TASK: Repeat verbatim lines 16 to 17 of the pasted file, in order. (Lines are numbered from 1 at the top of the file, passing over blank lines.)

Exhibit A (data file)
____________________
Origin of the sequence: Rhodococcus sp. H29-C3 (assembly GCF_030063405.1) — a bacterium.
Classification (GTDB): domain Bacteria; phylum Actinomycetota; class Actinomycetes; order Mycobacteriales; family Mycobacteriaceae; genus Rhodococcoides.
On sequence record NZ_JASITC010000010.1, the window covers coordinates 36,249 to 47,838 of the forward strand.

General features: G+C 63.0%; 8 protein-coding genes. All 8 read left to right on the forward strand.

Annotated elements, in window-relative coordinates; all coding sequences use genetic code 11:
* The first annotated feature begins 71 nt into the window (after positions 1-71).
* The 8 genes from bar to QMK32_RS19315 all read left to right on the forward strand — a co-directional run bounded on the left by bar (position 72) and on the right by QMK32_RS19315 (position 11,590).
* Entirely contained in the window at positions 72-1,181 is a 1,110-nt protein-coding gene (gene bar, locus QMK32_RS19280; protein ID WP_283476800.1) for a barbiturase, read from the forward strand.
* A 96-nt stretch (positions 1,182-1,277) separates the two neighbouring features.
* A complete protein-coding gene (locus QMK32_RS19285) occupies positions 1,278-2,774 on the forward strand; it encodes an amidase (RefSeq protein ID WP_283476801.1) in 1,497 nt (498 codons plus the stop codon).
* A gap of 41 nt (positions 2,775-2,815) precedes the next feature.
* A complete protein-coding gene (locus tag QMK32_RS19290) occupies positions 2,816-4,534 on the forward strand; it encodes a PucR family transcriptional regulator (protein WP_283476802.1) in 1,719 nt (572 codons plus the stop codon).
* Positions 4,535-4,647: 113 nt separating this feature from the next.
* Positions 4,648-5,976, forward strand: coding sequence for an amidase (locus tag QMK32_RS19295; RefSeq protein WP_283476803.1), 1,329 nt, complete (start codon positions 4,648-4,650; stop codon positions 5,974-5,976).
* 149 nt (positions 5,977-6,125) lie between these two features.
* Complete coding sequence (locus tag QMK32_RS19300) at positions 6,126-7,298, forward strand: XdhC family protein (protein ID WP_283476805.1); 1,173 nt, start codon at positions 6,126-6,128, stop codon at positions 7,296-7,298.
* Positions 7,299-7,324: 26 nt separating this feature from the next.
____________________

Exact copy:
* Complete coding sequence (locus tag QMK32_RS19300) at positions 6,126-7,298, forward strand: XdhC family protein (protein ID WP_283476805.1); 1,173 nt, start codon at positions 6,126-6,128, stop codon at positions 7,296-7,298.
* Positions 7,299-7,324: 26 nt separating this feature from the next.